Mandelbrot and Julia sets |
One special chapter of nonlinear dynamics elaborated deeply by mathematicians consists in a study of iterated maps defined by analytic functions of complex variable. A classic object is the complex quadratic map
At с=0 the behavior is rather obvious: for |z_{0}|>1 the result of iterations will tend to infinity, and for |z_{0}|<1 one observes residence in a bounded part of the complex plane. The boundary between these two kinds of behavior is a unit circle |z_{0}|=1. At other values of the complex parameter c a set on the complex plane z, separating the analogous two types of behavior is rather complicated and nontrivial (fractal). It is called a Julia set (see examples in the picture).
On the other hand, if we fix initial condition z_{0}=0 and consider behavior in dependence on the complex parameter c, then, at some values the iterations will escape to infinity, and at other will stay in a bounded domain. A set of points associated with this last situation on the complex plane c is called the Mandelbrot set (see picture to the right). Figures 1, 2, 3 designate periods of dynamics observed at several basic leaves of the "cactus". The color dots mark parameter values at which the Julia sets have been plotted in the previous figure.
Remark. There is also a separate segment of our site specially devoted to complex maps.
The idea of physical realization of phenomena of complex dynamics
we suggest here is based on the method of complex amplitudes
well known in the oscillation and wave theory.
Let us have an oscillatory process on a frequency
w_{0} with slow complex amplitude
a(t):
Let us consider a system of two coupled non-autonomous oscillators
The first oscillator has a characteristic frequency w_{0}, and the second one has a frequency twice larger. Parameters controlling dissipation in the both oscillators slowly swing in counter-phase with period T, which equals an integer number of periods of basic oscillations. Parameter g is supposed to be positive, less than 1. Thus, been in average positive, on a certain part of swing period the dissipation becomes negative. On this interval the oscillator is active (the oscillations grow). On the rest part of the swing period it is passive (the oscillations decay). Let us assume that at the moment of beginning of the active stage of the second oscillator, the first one oscillates with complex amplitude a: x(t)~Re[a(t)exp(iw_{0}t)]. The resonance priming for the second oscillator is the second harmonic component produced by the nonlinear quadratic transformation of te signal from the first oscillator, Re[a^{2}exp(2iw_{0}t)]. As follows, the complex amplitude of the second oscillator on its active stage will be proportional to a^{2}. Mixing with auxiliary signal (see the right-hand side of the first equation) yields a difference frequency component w_{0} with amplitude proportional to a^{2}. Then, a sum of it with an additional oscillatory term of frequency w_{0}, amplitude l and phase j produces a priming for the complex amplitude of the first oscillator of form a^{2} plus a complex constant. Hence, the stroboscopic map for the complex amplitude will correspond, at least in a definite approximation, to the complex quadratic map. The role of complex parameter plays the complex number with modulus l and argument j. In dependence on this parameter, it may happen that the solution for the equations of coupled non-autonomous oscillators remains bounded for initial conditions from some domain of the phase space, or escapes to infinity. On the parameter plane diagram shown to the right the gray color corresponds to bounded dynamics observed in computations, and white to the escape. The computations were performed for w_{0}=2p, T=10, F=7, g=0.5, e=1. The object manifests an obvious similarity with the Mandelbrot set for the complex quadratic map. The figures 1, 2, 3 designate the leaves, where dynamics of periods T, 2T, 3T take place, respectively.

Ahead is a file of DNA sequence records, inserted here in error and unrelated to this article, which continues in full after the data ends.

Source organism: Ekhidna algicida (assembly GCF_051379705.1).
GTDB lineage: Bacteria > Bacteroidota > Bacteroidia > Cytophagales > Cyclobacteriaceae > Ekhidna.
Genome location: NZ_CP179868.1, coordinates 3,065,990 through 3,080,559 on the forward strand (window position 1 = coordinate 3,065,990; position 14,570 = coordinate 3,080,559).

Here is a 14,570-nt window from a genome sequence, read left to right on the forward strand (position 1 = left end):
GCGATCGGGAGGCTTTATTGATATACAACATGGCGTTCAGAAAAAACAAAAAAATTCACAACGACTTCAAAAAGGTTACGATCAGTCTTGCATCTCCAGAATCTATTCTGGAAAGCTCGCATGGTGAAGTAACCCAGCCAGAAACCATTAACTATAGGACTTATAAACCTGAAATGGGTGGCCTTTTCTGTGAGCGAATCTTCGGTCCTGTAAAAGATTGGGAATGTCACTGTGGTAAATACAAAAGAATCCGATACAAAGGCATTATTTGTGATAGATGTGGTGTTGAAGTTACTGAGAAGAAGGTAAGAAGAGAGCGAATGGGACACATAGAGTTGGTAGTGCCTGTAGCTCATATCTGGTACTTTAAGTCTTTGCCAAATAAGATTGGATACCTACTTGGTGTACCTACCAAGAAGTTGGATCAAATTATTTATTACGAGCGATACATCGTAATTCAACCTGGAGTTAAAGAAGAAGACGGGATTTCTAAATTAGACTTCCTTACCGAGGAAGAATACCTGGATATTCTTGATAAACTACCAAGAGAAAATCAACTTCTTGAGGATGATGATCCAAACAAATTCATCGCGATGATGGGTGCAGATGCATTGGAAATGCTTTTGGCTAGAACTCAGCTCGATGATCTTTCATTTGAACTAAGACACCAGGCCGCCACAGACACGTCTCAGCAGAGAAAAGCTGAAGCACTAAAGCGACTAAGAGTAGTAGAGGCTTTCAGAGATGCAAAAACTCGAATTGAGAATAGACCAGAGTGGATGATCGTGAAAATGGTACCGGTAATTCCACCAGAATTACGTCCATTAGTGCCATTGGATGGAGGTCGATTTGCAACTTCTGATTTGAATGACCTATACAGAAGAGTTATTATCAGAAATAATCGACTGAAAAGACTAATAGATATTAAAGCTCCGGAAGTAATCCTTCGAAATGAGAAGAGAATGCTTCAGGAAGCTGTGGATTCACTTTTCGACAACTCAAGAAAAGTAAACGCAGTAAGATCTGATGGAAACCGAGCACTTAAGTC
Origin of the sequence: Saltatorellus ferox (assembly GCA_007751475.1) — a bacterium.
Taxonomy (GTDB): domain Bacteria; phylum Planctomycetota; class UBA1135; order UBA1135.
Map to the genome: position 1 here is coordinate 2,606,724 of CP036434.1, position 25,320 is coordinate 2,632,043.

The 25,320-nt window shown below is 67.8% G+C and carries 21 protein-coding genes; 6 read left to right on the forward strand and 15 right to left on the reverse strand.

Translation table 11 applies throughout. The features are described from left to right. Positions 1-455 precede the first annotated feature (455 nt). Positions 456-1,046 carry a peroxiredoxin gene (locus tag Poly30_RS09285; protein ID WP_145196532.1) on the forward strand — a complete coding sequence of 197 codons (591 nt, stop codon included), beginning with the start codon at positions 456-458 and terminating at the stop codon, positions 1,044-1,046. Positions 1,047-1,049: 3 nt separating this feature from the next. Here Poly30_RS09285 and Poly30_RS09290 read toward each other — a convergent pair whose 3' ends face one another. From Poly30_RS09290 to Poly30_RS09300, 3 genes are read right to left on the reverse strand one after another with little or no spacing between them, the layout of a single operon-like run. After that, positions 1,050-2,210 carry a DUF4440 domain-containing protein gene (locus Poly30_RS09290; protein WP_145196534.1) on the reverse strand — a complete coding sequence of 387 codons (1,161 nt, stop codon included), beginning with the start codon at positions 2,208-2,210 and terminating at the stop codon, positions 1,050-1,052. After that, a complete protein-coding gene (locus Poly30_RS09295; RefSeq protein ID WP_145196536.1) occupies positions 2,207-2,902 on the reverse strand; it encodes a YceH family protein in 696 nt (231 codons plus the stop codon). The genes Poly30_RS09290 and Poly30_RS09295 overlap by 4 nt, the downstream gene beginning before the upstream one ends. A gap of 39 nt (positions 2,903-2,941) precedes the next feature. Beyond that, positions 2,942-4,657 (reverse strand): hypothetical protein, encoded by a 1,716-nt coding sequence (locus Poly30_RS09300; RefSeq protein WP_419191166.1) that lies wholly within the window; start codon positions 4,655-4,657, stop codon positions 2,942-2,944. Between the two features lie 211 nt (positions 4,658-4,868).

The next picture illustrates oscillations observed in one of the regimes in the leaf 3. We present time dependences for variables x and y, which correspond to two subsystems.
Obviously, a type of regime is determined by the priming signal, which acts in the initial part of the active stage and is formed as a composition of the signal from the partner oscillator and that of the external force. Essential are the phase relations of these two signals, which determine subtle structure of leaves of the "cactus" in the parameter plane.
For points marked on the "cactus" diagram in colors we plot diagrams on phase plane of the first oscillator (x, dx/dt) in stroboscopic section. They represent basins of attractors located in a bounded domain. They may be compared with portraits of Julia sets of the complex quadratic map in the first diagram on this page.
The data we have presented here demonstrate conclusively many features intrinsic to dynamics of iterative complex analytic maps. Indeed, we reproduce in particular such objects as sets of Julia and Mandelbrot, at least up to notable details. The question either the correspondence takes place as well on arbitrarily fine scales of fractal structures remains open yet and, for sure, deserves further studies.